New Marine Advisory Program agents take up positions around the state
Contact: Paula Cullenberg, Program Leader, Marine Advisory Program, University of Alaska Fairbanks, School of Fisheries and Ocean Sciences, 907-274-9691, extension 112
Marine Advisory Program
Allison "Sunny" Rice
Victoria "Torie" Baker
Reid Brewer Faculty Profile
Terry Reeve Faculty Profile
Alaska—The Marine Advisory Program, the marine extension
service of the University of Alaska Fairbanks School of Fisheries
and Ocean Sciences, has hired four new agents to serve Alaska's
In Petersburg, Allison "Sunny" Rice has been promoted to Marine Advisory Program (MAP) agent, replacing longtime agent and professor emeritus Brian Paust. Paust retired in 2002 after 25 years of dedicated service but continued to work part-time. Rice had been Paust's program assistant since 1997.
Rice recently received a master's
degree in Public Administration from the University of Alaska Southeast.
During her seven years at MAP she worked on a variety of issues important
to commercial fishing and coastal communities. She helped coordinate
the Community Cold Storage conference and Consolidation Facility
Project held during 2003. Rice had been the Southeast Alaska coordinator
for the federal Trade Adjustment Assistance Program (TAA) for Alaska's commercial salmon fishermen, and contributed to the Fishermen's
Direct Marketing Manual recently published by MAP and the Alaska, Oregon and Washington Sea Grant College Programs. Rice also helped coordinate a project to test the effectiveness of seabird deterrent devices aboard small-boat longliners in the Gulf of Alaska.
"Sunny has a long-standing relationship with marine users in Southeast," said MAP Leader Paula Cullenberg. "She has a strong background in education distance delivery and is a knowledgeable resource for MAP in the area. She has already proven to be a valuable asset to the people of Southeast Alaska."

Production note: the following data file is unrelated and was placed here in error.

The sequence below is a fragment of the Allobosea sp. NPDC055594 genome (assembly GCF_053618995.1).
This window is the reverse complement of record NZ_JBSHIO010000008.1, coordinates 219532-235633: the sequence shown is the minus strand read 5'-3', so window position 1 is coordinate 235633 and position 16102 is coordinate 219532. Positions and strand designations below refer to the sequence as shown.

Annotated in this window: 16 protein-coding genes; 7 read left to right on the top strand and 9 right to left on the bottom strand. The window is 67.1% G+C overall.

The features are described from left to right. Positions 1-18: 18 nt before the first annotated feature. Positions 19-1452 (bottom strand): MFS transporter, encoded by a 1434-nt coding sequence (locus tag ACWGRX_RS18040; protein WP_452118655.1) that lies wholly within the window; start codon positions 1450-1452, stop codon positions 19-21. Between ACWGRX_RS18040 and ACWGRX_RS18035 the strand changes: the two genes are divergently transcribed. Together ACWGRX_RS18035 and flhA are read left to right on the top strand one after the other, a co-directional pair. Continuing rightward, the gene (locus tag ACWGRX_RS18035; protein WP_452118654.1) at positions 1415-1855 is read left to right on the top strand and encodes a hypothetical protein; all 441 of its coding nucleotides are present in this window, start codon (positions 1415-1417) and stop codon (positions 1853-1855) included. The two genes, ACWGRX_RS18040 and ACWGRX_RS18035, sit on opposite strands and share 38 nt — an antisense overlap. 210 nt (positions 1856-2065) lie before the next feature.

Allison Rice can be reached in Petersburg at 907-772-3381.
|The new Cordova office of the SFOS Marine Advisory Program held
an grand opening May 13, which was attended by 35 well-wishers from
Victoria "Torie" Baker began work this month as the community's new
MAP agent, filling a position that had been vacant for several years.
Baker holds a master's degree in adult education from the University
of Alaska Anchorage. She has been a commercial salmon fisherman since
1988, and served as seafood marketing director for Eyak Packing Company
for seven years. She also has been the secretary of the Prince William
Sound Advisory Committee to the Alaska Boards of Fish and Game since
1999. Baker participates in organizations including Cordova District
Fishermen United, United Fishermen of Alaska, Alaska Marine Safety
Education Association, Exxon Valdez Oil Spill Public Advisory Committee,
and the Women's Coalition for Pacific Fisheries.
In her new role, Baker will complete work as statewide coordinator of the TAA
Technical Assistance Program for Alaska salmon fishermen, which ends in June. She'll also promote water safety, train seafood processors to meet food safety regulations, and help seafood direct marketers with business plans, marketing, and shipping logistics. The Prince William Sound Aquaculture Corporation provides her office, and she can be reached at 907-424-7542.